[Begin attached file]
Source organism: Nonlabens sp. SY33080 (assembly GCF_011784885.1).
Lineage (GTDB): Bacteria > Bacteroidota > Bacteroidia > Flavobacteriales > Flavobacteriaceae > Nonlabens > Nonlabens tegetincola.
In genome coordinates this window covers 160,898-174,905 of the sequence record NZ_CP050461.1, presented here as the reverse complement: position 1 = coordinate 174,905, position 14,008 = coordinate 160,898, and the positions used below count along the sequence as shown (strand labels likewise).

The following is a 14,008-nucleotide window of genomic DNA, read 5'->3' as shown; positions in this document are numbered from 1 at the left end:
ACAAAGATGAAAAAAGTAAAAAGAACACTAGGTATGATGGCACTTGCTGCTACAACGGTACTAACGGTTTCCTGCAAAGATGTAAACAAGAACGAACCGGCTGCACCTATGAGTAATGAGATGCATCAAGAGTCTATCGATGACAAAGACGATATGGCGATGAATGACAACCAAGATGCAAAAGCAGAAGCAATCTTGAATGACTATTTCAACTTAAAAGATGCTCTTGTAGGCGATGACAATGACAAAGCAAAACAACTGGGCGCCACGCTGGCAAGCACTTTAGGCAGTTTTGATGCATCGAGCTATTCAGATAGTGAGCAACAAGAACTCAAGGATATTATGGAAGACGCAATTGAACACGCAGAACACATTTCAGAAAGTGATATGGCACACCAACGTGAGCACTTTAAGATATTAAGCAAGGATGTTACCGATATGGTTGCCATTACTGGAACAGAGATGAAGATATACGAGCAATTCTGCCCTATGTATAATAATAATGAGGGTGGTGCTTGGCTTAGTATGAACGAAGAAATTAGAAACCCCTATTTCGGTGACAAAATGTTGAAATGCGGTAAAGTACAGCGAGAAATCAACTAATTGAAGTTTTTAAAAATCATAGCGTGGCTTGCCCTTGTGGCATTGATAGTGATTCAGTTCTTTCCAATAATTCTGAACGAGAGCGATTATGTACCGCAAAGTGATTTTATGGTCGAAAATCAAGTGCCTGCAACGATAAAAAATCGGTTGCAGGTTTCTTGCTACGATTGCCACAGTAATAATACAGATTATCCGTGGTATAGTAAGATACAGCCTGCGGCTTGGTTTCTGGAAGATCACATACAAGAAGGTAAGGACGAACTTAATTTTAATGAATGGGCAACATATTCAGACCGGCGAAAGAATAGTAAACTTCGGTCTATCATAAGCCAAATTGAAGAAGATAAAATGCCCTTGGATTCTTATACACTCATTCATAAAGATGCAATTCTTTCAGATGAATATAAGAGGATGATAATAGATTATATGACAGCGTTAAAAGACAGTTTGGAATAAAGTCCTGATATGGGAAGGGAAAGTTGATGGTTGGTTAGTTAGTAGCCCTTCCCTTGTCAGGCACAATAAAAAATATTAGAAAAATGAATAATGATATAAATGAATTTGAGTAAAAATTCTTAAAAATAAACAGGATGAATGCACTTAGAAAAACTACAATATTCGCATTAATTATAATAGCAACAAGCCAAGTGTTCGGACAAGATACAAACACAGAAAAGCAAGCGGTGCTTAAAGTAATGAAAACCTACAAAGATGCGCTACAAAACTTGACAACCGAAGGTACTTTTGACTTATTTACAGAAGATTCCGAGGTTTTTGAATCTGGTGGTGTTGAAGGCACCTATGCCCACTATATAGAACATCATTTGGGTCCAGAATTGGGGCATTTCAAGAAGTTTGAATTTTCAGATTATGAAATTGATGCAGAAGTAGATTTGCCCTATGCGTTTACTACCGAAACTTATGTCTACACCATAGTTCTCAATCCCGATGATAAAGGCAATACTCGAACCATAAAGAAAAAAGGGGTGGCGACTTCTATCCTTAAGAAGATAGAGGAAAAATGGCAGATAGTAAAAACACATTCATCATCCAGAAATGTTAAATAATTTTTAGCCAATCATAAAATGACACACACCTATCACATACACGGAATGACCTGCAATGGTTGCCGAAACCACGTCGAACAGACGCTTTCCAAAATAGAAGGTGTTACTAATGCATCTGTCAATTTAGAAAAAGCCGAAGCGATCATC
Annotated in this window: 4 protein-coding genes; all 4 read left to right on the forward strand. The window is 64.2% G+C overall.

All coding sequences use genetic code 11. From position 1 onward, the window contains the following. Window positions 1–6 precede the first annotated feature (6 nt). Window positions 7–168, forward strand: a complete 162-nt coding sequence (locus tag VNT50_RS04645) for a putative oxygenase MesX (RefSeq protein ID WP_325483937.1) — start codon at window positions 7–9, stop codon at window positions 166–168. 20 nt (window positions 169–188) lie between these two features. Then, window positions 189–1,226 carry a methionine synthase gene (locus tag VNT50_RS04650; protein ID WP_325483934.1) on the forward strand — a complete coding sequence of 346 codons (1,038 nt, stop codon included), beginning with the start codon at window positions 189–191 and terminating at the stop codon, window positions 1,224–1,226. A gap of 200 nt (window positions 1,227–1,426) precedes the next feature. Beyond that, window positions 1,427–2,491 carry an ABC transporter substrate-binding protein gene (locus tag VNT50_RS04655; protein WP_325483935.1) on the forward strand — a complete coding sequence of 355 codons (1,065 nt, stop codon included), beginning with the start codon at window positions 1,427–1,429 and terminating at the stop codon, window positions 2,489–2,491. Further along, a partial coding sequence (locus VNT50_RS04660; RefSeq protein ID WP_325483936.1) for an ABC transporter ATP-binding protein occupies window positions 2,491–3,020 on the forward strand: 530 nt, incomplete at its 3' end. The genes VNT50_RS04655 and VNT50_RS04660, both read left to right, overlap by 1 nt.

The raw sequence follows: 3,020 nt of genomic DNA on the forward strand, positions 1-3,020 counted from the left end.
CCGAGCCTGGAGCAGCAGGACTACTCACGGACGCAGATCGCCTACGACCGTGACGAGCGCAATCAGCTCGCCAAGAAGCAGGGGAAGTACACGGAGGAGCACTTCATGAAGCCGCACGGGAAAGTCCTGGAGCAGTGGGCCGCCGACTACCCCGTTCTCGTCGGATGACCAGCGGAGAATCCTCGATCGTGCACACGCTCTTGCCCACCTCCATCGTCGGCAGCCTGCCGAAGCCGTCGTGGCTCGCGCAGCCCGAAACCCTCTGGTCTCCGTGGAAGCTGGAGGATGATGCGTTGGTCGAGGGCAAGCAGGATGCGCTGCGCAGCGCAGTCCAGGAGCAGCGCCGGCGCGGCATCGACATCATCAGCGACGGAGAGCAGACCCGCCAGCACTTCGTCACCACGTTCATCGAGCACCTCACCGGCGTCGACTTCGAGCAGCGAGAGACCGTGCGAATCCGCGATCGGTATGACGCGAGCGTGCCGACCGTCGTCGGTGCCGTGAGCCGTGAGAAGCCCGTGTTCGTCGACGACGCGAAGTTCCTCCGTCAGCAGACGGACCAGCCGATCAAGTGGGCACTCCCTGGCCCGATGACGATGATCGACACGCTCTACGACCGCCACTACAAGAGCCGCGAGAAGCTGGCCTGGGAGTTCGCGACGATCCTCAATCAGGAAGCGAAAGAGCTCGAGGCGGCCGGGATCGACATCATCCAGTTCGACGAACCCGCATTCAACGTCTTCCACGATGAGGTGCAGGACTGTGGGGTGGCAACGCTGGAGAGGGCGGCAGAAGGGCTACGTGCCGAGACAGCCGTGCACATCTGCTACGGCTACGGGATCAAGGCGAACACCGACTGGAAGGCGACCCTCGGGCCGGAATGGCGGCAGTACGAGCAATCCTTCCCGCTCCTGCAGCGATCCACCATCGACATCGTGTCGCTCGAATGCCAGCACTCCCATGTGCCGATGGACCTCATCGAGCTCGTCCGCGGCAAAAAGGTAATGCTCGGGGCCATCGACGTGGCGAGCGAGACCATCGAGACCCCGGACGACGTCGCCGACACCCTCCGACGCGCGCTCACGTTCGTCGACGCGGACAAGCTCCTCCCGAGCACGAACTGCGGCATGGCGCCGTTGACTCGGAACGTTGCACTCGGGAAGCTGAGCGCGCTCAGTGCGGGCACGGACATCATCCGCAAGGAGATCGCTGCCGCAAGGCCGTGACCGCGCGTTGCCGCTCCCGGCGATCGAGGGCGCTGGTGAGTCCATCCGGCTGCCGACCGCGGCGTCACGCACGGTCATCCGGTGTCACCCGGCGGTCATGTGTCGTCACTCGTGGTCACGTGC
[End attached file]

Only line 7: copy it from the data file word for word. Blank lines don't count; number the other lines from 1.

All coding sequences use genetic code 11. From position 1 onward, the window contains the following. Window positions 1–6 precede the first annotated feature (6 nt). Window positions 7–168, forward strand: a complete 162-nt coding sequence (locus tag VNT50_RS04645) for a putative oxygenase MesX (RefSeq protein ID WP_325483937.1) — start codon at window positions 7–9, stop codon at window positions 166–168. 20 nt (window positions 169–188) lie between these two features. Then, window positions 189–1,226 carry a methionine synthase gene (locus tag VNT50_RS04650; protein ID WP_325483934.1) on the forward strand — a complete coding sequence of 346 codons (1,038 nt, stop codon included), beginning with the start codon at window positions 189–191 and terminating at the stop codon, window positions 1,224–1,226. A gap of 200 nt (window positions 1,227–1,426) precedes the next feature. Beyond that, window positions 1,427–2,491 carry an ABC transporter substrate-binding protein gene (locus tag VNT50_RS04655; protein WP_325483935.1) on the forward strand — a complete coding sequence of 355 codons (1,065 nt, stop codon included), beginning with the start codon at window positions 1,427–1,429 and terminating at the stop codon, window positions 2,489–2,491. Further along, a partial coding sequence (locus VNT50_RS04660; RefSeq protein ID WP_325483936.1) for an ABC transporter ATP-binding protein occupies window positions 2,491–3,020 on the forward strand: 530 nt, incomplete at its 3' end. The genes VNT50_RS04655 and VNT50_RS04660, both read left to right, overlap by 1 nt.